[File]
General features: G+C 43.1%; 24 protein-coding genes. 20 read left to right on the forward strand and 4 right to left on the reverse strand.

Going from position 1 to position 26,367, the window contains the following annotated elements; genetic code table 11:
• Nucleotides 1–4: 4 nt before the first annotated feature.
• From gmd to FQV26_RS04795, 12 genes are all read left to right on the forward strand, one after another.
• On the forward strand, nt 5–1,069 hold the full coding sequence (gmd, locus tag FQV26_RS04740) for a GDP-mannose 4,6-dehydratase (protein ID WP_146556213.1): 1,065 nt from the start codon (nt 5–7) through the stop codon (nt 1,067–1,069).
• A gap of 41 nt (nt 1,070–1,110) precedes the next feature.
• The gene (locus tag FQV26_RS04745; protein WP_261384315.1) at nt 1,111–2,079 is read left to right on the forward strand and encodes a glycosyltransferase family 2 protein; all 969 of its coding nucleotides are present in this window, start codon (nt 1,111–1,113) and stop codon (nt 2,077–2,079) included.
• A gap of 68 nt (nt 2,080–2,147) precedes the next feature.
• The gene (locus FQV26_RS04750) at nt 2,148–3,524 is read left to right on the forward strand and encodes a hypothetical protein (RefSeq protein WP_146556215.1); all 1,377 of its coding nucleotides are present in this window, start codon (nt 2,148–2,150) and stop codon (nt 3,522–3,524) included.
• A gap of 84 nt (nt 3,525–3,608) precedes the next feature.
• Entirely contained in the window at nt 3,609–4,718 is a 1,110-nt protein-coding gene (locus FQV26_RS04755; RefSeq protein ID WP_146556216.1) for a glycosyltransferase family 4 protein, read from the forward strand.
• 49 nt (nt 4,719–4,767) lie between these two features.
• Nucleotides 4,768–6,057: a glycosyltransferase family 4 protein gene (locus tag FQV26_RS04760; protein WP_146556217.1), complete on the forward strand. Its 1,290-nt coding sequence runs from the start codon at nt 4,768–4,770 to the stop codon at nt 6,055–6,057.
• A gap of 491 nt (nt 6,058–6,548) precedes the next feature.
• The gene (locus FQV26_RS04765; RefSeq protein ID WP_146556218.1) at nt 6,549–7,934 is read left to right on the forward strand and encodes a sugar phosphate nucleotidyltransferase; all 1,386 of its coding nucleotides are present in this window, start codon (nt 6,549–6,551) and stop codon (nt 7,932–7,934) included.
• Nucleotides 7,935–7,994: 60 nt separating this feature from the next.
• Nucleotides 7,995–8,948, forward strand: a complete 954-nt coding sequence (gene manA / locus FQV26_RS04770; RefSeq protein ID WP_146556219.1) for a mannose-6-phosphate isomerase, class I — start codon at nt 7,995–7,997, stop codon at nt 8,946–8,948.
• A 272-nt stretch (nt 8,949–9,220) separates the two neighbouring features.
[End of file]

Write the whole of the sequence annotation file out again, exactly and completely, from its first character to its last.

General features: G+C 43.1%; 24 protein-coding genes. 20 read left to right on the forward strand and 4 right to left on the reverse strand.

Going from position 1 to position 26,367, the window contains the following annotated elements; genetic code table 11:
• Nucleotides 1–4: 4 nt before the first annotated feature.
• From gmd to FQV26_RS04795, 12 genes are all read left to right on the forward strand, one after another.
• On the forward strand, nt 5–1,069 hold the full coding sequence (gmd, locus tag FQV26_RS04740) for a GDP-mannose 4,6-dehydratase (protein ID WP_146556213.1): 1,065 nt from the start codon (nt 5–7) through the stop codon (nt 1,067–1,069).
• A gap of 41 nt (nt 1,070–1,110) precedes the next feature.
• The gene (locus tag FQV26_RS04745; protein WP_261384315.1) at nt 1,111–2,079 is read left to right on the forward strand and encodes a glycosyltransferase family 2 protein; all 969 of its coding nucleotides are present in this window, start codon (nt 1,111–1,113) and stop codon (nt 2,077–2,079) included.
• A gap of 68 nt (nt 2,080–2,147) precedes the next feature.
• The gene (locus FQV26_RS04750) at nt 2,148–3,524 is read left to right on the forward strand and encodes a hypothetical protein (RefSeq protein WP_146556215.1); all 1,377 of its coding nucleotides are present in this window, start codon (nt 2,148–2,150) and stop codon (nt 3,522–3,524) included.
• A gap of 84 nt (nt 3,525–3,608) precedes the next feature.
• Entirely contained in the window at nt 3,609–4,718 is a 1,110-nt protein-coding gene (locus FQV26_RS04755; RefSeq protein ID WP_146556216.1) for a glycosyltransferase family 4 protein, read from the forward strand.
• 49 nt (nt 4,719–4,767) lie between these two features.
• Nucleotides 4,768–6,057: a glycosyltransferase family 4 protein gene (locus tag FQV26_RS04760; protein WP_146556217.1), complete on the forward strand. Its 1,290-nt coding sequence runs from the start codon at nt 4,768–4,770 to the stop codon at nt 6,055–6,057.
• A gap of 491 nt (nt 6,058–6,548) precedes the next feature.
• The gene (locus FQV26_RS04765; RefSeq protein ID WP_146556218.1) at nt 6,549–7,934 is read left to right on the forward strand and encodes a sugar phosphate nucleotidyltransferase; all 1,386 of its coding nucleotides are present in this window, start codon (nt 6,549–6,551) and stop codon (nt 7,932–7,934) included.
• Nucleotides 7,935–7,994: 60 nt separating this feature from the next.
• Nucleotides 7,995–8,948, forward strand: a complete 954-nt coding sequence (gene manA / locus FQV26_RS04770; RefSeq protein ID WP_146556219.1) for a mannose-6-phosphate isomerase, class I — start codon at nt 7,995–7,997, stop codon at nt 8,946–8,948.
• A 272-nt stretch (nt 8,949–9,220) separates the two neighbouring features.